Meta has announced a new open-source content moderation tool that allows platforms to identify and remove a range of “violating content” at scale, including terrorism, child exploitation, and other types of abuse.
The new open-source content moderation software tool is being made available for free to help platforms identify copies of images or videos and take action against them en masse, Meta announced on its website today.
“We hope the tool — called Hasher-Matcher-Actioner (HMA) — will be adopted by a range of companies to help them stop the spread of terrorist content on their platforms, and will be especially useful for smaller companies who don’t have the same resources as bigger ones,” Meta says. “HMA builds on Meta’s previous open source image and video matching software, and can be used for any type of violating content.”
As explained by Engadget, the HMA will create a “hash,” otherwise known as a unique identifier, of each piece of content that can be saved into a shared database.
“Instead of storing harmful or exploitative content like videos from violent attacks or terrorist propaganda, GIFCT stores a hash, or unique digital fingerprint for each image and video,” Meta explains. The more companies that participate in this database the better it becomes.
“The more companies participate in the hash sharing database the better and more comprehensive it is — and the better we all are at keeping terrorist content off the internet, especially since people will often move from one platform to another to share this content,” Meta continues. “But many companies do not have the in-house technology capabilities to find and moderate violating content in high volumes, which is why HMA is a potentially valuable tool.”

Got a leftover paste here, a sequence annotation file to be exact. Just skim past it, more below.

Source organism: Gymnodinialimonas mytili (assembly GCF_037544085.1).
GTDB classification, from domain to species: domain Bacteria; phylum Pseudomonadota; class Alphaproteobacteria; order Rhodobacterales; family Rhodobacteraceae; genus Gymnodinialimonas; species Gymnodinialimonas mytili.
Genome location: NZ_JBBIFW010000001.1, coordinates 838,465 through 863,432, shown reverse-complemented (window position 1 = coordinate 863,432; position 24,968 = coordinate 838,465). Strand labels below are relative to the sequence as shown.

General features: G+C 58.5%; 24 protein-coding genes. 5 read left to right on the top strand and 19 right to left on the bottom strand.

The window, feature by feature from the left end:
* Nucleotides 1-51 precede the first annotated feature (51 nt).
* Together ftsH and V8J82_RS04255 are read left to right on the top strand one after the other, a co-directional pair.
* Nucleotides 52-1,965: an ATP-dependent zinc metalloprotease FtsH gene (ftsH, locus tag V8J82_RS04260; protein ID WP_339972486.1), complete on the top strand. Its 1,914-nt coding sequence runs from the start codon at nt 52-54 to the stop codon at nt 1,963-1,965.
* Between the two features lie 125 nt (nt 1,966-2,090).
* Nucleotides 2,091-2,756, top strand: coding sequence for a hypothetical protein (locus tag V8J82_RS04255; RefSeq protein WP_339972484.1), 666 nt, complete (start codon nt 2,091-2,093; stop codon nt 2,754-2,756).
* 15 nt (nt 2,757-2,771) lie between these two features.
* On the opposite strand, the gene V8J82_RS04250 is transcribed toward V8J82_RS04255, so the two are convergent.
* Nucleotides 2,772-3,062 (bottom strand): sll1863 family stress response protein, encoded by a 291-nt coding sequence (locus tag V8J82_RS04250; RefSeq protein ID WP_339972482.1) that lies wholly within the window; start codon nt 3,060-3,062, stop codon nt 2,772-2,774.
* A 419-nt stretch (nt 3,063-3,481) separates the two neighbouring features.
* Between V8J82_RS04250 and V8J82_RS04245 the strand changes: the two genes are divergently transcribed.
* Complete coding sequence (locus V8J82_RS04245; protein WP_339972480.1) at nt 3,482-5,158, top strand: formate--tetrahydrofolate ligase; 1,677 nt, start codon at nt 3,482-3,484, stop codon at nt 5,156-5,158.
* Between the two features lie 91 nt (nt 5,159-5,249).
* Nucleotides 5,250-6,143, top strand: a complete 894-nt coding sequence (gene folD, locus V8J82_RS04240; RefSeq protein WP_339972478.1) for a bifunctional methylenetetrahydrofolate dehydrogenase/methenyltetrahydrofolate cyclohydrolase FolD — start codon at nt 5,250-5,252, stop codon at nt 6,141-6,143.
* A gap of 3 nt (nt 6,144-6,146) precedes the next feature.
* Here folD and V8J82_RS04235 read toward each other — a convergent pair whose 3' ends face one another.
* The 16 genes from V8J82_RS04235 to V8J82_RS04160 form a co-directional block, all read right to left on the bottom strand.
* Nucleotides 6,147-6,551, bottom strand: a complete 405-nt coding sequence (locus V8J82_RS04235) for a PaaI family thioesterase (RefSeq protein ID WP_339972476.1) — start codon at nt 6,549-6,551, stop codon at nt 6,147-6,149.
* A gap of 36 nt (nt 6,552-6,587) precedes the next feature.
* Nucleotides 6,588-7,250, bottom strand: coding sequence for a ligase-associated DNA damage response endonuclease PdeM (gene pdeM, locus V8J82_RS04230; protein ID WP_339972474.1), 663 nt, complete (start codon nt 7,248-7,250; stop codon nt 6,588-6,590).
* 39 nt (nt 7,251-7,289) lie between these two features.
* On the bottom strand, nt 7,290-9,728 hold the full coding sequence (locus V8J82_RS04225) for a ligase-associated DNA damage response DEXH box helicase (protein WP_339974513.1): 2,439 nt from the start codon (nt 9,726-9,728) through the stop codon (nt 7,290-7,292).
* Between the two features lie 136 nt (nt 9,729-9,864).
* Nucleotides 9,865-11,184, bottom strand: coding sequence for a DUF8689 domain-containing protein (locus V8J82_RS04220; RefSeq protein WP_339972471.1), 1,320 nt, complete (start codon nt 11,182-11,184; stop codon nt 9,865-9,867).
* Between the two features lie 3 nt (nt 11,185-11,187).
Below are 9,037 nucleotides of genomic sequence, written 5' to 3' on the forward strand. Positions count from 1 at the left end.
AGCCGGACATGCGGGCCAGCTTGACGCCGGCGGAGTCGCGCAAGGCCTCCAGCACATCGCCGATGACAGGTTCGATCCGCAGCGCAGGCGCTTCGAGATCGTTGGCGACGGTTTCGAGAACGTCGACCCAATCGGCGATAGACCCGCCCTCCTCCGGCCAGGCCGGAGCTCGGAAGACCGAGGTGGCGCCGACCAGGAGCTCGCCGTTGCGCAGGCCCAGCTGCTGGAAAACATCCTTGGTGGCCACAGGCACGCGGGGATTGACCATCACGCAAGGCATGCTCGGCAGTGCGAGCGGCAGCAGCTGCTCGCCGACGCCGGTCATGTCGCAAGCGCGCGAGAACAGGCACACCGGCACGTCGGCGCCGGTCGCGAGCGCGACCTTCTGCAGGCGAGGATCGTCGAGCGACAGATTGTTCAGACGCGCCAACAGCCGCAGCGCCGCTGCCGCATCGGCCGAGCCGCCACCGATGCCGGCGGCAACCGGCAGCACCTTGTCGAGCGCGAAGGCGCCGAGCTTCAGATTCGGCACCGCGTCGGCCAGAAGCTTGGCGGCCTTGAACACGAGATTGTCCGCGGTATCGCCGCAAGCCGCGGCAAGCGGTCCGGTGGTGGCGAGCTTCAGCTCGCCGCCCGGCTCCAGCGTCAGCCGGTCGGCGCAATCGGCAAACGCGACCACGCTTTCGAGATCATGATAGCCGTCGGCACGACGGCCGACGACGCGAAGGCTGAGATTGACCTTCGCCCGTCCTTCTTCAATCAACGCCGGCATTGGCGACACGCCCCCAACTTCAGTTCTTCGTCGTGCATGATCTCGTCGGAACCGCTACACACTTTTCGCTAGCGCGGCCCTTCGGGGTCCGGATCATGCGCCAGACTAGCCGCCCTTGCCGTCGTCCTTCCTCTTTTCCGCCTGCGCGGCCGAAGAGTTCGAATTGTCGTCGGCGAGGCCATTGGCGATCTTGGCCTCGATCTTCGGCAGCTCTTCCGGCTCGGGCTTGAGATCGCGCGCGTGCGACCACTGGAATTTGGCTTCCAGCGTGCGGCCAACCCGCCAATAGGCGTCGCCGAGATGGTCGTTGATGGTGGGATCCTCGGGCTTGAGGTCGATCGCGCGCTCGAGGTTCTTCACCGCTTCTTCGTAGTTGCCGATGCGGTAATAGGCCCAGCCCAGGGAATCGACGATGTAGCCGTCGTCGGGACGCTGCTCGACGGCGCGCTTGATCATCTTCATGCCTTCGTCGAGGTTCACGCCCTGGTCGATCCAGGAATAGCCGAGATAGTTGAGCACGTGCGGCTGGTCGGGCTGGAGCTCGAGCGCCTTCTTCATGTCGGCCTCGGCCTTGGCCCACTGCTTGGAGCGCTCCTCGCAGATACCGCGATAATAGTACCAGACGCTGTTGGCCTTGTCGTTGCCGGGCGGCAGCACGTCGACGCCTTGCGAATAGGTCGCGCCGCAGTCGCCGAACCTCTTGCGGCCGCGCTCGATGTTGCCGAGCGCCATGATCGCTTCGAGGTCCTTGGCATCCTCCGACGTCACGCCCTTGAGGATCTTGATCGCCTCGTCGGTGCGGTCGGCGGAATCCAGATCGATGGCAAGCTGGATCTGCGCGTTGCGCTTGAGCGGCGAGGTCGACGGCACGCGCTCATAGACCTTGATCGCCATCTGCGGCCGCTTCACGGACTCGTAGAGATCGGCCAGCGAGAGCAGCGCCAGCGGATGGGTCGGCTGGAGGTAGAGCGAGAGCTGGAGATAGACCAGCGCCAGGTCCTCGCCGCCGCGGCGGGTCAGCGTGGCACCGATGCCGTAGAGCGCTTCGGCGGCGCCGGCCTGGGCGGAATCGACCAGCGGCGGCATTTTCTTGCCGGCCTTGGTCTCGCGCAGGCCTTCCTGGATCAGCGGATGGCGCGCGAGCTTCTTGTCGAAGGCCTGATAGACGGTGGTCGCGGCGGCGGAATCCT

Meta says that it spent about $5 billion globally on safety and security measures last year and over 40,000 people are working on it, hundreds of whom are dedicated to counter terrorisim specifically.
“Of course, we’re not perfect, and fair-minded people will disagree as to whether the rules and processes we have are the right ones,” Meta says. “But we take these issues seriously, try to act responsibly and transparently, and invest huge amounts in keeping our platform safe. Many of these issues go way beyond any one company or institution. No one can solve them on their own.”
Image credits: Header photo licensed via Depositphotos.